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the Complete Review
the complete review - fiction

Three Envelopes

Nir Hezroni

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To purchase Three Envelopes

Title: Three Envelopes
Author: Nir Hezroni
Genre: Novel
Written: 2014 (Eng. 2017)
Length: 310 pages
Original in: Hebrew
Availability: Three Envelopes - US
Three Envelopes - UK
Three Envelopes - Canada
  • Hebrew title: שלוש מעטפות
  • Translated by Steven Cohen

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Our Assessment:

B : spins a bit too far over the top, but quite entertaining wild suspense

See our review for fuller assessment.

Review Summaries
Source Rating Date Reviewer
Publishers Weekly . 13/2/2017 .

  From the Reviews:
  • "Hezroniís superior thriller debut will send chills up the spines of even jaded genre fans. (...) Hezroni maintains a high level of suspense as he expertly toggles between past and present en route to the heart-stopping conclusion." - Publishers Weekly

Please note that these ratings solely represent the complete review's biased interpretation and subjective opinion of the actual reviews and do not claim to accurately reflect or represent the views of the reviewers. Similarly the illustrative quotes chosen here are merely those the complete review subjectively believes represent the tenor and judgment of the review as a whole. We acknowledge (and remind and warn you) that they may, in fact, be entirely unrepresentative of the actual reviews by any other measure.

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The complete review's Review:

       Three Envelopes is an Israeli thriller in which an apparently rogue agent of the government secret service outfit 'The Organization' resurfaces in the (then) near-future (2016; the novel originally appeared in Hebrew in 2014), a decade after he was responsible for part of a mission, called the Bernoulli Project, that got completely out of hand. Known only as 10483, the agent was supposed to have died a decade earlier, and the story opens with a leading member of The Organization receiving an envelope that he had deposited with a law firm back then, with specific instructions as to who to get it to exactly ten years later. The envelope contains a notebook, with entries starting in 1989, when the agent was still a child -- already obviously incredibly precocious, and already obviously deeply, deeply paranoid.
       The notebook is passed on to another man from The Organization, Avner, and most of the novel then moves back and forth between excerpts from the notebook, as Avner makes his way through it, scenes from the past described in the notebook, and the present-day, as Avner tries to confirm and learn more about those events from ten years earlier and about the mystery-agent. It also becomes apparent that 10483 is not dead -- and that's not a good thing. A psychopath, he has a big ax to grind, and there are clearly people in danger now.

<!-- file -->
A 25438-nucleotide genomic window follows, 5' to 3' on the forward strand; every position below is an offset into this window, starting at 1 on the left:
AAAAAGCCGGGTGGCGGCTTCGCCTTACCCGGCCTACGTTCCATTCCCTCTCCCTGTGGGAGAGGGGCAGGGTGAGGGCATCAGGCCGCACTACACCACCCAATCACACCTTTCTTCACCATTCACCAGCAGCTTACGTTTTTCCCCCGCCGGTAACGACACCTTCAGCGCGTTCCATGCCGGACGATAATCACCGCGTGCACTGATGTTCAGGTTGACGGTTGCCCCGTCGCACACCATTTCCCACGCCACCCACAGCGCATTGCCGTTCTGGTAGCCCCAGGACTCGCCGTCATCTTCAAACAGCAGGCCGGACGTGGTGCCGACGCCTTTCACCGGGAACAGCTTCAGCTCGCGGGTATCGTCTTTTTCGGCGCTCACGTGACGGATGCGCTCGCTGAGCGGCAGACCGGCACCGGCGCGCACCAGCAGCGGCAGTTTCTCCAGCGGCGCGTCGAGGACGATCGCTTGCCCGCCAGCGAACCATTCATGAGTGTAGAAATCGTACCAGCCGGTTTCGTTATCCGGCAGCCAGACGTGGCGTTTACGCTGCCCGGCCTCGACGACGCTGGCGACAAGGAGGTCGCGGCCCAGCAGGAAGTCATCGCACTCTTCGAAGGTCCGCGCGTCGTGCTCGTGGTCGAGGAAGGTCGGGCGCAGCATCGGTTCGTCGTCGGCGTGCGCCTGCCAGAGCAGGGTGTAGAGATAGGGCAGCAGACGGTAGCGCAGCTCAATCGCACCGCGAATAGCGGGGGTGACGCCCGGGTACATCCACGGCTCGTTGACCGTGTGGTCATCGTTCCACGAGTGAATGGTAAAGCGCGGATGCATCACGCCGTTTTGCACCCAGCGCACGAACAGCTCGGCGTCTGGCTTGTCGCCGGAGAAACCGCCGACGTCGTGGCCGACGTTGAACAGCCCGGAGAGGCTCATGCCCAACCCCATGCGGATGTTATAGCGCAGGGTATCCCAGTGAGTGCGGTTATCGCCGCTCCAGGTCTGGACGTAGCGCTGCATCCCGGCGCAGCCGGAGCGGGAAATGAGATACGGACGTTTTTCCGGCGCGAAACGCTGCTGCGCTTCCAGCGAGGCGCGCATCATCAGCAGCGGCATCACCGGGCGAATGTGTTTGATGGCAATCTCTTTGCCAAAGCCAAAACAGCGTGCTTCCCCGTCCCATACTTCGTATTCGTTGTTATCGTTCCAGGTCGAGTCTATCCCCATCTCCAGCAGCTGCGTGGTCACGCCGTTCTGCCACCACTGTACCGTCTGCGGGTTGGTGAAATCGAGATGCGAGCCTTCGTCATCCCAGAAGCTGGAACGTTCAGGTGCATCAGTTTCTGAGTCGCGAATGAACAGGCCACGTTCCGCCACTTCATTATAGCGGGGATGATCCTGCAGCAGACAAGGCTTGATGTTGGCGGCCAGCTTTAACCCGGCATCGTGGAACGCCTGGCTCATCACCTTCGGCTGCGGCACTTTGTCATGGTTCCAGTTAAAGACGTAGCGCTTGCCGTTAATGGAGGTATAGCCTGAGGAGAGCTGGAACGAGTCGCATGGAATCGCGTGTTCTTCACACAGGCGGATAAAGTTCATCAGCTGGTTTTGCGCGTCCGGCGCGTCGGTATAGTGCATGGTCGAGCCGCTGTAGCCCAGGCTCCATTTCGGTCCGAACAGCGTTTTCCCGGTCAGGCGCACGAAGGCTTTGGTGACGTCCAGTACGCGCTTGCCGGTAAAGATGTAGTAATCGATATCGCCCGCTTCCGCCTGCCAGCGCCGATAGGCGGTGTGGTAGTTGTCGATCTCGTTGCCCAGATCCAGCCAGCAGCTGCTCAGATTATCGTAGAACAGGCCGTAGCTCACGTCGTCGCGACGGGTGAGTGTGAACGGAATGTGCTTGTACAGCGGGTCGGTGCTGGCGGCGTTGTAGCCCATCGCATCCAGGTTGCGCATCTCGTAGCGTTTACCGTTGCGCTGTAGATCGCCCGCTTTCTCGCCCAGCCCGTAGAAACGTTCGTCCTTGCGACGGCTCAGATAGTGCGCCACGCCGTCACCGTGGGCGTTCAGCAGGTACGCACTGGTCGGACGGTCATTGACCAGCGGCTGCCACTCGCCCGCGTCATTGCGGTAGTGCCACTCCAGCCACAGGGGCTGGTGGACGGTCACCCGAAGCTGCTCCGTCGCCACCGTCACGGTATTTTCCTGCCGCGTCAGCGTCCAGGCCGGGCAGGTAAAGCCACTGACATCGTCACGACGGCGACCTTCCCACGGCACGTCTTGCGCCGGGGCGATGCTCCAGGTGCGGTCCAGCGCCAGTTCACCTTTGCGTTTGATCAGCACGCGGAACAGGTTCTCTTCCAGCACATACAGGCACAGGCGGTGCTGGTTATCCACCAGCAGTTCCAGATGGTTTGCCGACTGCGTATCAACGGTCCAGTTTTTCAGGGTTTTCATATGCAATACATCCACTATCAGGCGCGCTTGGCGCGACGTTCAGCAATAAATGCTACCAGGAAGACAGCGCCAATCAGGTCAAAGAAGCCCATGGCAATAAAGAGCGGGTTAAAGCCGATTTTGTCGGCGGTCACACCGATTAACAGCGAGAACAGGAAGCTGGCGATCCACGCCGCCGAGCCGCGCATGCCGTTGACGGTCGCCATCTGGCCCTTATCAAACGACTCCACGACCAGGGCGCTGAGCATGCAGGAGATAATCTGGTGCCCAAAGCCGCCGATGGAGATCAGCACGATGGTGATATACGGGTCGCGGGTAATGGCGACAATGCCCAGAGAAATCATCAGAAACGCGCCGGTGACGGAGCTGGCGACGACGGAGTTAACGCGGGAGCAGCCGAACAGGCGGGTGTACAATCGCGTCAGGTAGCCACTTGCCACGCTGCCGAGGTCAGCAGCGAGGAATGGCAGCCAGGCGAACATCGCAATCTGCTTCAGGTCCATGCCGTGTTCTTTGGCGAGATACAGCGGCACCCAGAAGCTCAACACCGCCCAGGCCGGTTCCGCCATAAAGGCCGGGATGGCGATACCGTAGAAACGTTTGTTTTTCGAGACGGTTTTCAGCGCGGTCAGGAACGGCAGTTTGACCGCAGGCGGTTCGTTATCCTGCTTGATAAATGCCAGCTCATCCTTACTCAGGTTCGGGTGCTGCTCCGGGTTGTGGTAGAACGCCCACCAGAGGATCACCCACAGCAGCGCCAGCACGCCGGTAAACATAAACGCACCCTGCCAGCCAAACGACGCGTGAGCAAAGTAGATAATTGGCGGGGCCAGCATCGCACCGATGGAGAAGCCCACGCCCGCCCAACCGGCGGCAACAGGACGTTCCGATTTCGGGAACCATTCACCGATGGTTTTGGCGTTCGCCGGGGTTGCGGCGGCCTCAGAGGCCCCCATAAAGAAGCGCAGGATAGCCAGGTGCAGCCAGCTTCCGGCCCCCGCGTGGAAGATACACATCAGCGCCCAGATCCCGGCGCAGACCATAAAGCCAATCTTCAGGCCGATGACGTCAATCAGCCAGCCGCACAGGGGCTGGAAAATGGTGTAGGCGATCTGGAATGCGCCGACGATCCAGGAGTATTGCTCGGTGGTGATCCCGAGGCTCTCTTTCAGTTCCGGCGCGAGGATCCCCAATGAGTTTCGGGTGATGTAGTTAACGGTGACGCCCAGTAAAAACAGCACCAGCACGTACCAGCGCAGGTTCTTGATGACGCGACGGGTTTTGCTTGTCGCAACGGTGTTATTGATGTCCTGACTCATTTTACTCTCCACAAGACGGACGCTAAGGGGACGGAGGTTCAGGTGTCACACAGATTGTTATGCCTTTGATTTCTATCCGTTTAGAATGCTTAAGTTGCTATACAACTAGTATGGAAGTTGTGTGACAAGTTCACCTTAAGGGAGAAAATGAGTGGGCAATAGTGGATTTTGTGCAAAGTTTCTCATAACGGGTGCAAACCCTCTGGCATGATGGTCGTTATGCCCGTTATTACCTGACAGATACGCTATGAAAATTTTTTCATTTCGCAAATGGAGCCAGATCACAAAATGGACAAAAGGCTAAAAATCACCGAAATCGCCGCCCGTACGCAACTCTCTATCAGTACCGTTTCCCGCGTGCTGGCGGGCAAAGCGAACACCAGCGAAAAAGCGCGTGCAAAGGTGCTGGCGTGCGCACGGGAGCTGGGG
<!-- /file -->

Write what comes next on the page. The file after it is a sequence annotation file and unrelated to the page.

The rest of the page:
10483 is a super-man of sorts, training himself, and then trained by The Organization to be a super-spy. He's incredibly smart -- especially with computers, which allows him to tamper with official and personal records, assuring his continued success and employment -- and he's trained himself to endure all sorts of physical and mental hardship. In retrospect, everyone wonders how he ever got as far in The Organization as he did -- even with his talents, the red flags should have been clear -- but then maybe some in the organization saw the usefulness of such a figure. And maybe they figured they had him sufficiently under control to ensure he'd burn out and fade away -- something that obviously did not go entirely as planned.
       The Bernoulli Project involved the targeted assassination of twelve prominent scientists and academics from all over the world. (The (debatable) reasons for the project are only revealed late in the story.) Protocol would dictate a single assassin be dispatched for each job, but -- intentionally ? -- 10483 gets three envelopes, assigning him three of the twelve targets. And he proceeds to do his job -- very well, since he's very good at what he does.
       Much of Three Envelopes follows 10483 as he trots the globe and tries to take out his three assigned targets. They are well-protected, but he is very creative. Very creative -- and apparently no one told him to worry about collateral damage. Because there is a lot of collateral damage to how he tries to take out these targets. On the one hand this is kind of fun -- certainly the ingenious (if ridiculous) plan he has for the first one -- but on the other, things do get rather out hand, and the final, Canadian assassination attempt is simply silly in its execution and excess.
       As Avner begins to realize, going over the notebooks, and the records from the past:

     10483 had done exactly what was expected of him.
     He had acted in accordance with the new system.
     The problem was that he had done so far too enthusiastically and with the mind-set of a psychopath.